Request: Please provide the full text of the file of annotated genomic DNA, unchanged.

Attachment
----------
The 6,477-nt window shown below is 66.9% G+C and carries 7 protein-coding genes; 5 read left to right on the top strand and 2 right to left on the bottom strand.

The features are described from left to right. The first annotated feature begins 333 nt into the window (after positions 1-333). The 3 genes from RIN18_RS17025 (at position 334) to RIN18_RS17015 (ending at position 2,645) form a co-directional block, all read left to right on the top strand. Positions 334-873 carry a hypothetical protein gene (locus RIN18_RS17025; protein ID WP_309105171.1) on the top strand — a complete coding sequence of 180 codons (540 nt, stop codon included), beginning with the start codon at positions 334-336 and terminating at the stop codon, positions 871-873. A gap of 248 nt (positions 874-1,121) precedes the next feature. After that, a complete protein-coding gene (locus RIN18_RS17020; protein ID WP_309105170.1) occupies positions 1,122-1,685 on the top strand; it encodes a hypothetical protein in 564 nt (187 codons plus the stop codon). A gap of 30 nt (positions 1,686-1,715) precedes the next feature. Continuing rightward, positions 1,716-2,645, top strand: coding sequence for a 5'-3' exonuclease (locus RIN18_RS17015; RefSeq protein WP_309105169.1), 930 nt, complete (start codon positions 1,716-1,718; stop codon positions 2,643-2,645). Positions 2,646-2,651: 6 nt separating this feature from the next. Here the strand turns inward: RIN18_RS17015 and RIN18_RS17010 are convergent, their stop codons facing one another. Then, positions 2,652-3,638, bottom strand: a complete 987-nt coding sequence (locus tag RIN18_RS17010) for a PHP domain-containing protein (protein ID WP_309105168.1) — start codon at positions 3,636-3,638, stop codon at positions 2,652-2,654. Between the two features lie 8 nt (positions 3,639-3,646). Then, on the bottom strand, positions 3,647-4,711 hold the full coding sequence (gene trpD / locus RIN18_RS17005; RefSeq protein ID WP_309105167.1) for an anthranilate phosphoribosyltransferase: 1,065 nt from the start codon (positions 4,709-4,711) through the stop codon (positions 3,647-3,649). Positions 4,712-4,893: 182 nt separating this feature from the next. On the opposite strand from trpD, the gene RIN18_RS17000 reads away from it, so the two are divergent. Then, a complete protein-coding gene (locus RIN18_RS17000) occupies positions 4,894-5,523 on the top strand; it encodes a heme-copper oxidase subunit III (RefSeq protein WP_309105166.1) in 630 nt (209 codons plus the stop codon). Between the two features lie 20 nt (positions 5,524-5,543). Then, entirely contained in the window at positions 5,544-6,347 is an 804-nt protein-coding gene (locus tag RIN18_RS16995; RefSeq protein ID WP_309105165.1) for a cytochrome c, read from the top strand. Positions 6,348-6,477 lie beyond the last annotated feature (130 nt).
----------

The 6,477-nt window shown below is 66.9% G+C and carries 7 protein-coding genes; 5 read left to right on the top strand and 2 right to left on the bottom strand.

The features are described from left to right. The first annotated feature begins 333 nt into the window (after positions 1-333). The 3 genes from RIN18_RS17025 (at position 334) to RIN18_RS17015 (ending at position 2,645) form a co-directional block, all read left to right on the top strand. Positions 334-873 carry a hypothetical protein gene (locus RIN18_RS17025; protein ID WP_309105171.1) on the top strand — a complete coding sequence of 180 codons (540 nt, stop codon included), beginning with the start codon at positions 334-336 and terminating at the stop codon, positions 871-873. A gap of 248 nt (positions 874-1,121) precedes the next feature. After that, a complete protein-coding gene (locus RIN18_RS17020; protein ID WP_309105170.1) occupies positions 1,122-1,685 on the top strand; it encodes a hypothetical protein in 564 nt (187 codons plus the stop codon). A gap of 30 nt (positions 1,686-1,715) precedes the next feature. Continuing rightward, positions 1,716-2,645, top strand: coding sequence for a 5'-3' exonuclease (locus RIN18_RS17015; RefSeq protein WP_309105169.1), 930 nt, complete (start codon positions 1,716-1,718; stop codon positions 2,643-2,645). Positions 2,646-2,651: 6 nt separating this feature from the next. Here the strand turns inward: RIN18_RS17015 and RIN18_RS17010 are convergent, their stop codons facing one another. Then, positions 2,652-3,638, bottom strand: a complete 987-nt coding sequence (locus tag RIN18_RS17010) for a PHP domain-containing protein (protein ID WP_309105168.1) — start codon at positions 3,636-3,638, stop codon at positions 2,652-2,654. Between the two features lie 8 nt (positions 3,639-3,646). Then, on the bottom strand, positions 3,647-4,711 hold the full coding sequence (gene trpD / locus RIN18_RS17005; RefSeq protein ID WP_309105167.1) for an anthranilate phosphoribosyltransferase: 1,065 nt from the start codon (positions 4,709-4,711) through the stop codon (positions 3,647-3,649). Positions 4,712-4,893: 182 nt separating this feature from the next. On the opposite strand from trpD, the gene RIN18_RS17000 reads away from it, so the two are divergent. Then, a complete protein-coding gene (locus RIN18_RS17000) occupies positions 4,894-5,523 on the top strand; it encodes a heme-copper oxidase subunit III (RefSeq protein WP_309105166.1) in 630 nt (209 codons plus the stop codon). Between the two features lie 20 nt (positions 5,524-5,543). Then, entirely contained in the window at positions 5,544-6,347 is an 804-nt protein-coding gene (locus tag RIN18_RS16995; RefSeq protein ID WP_309105165.1) for a cytochrome c, read from the top strand. Positions 6,348-6,477 lie beyond the last annotated feature (130 nt).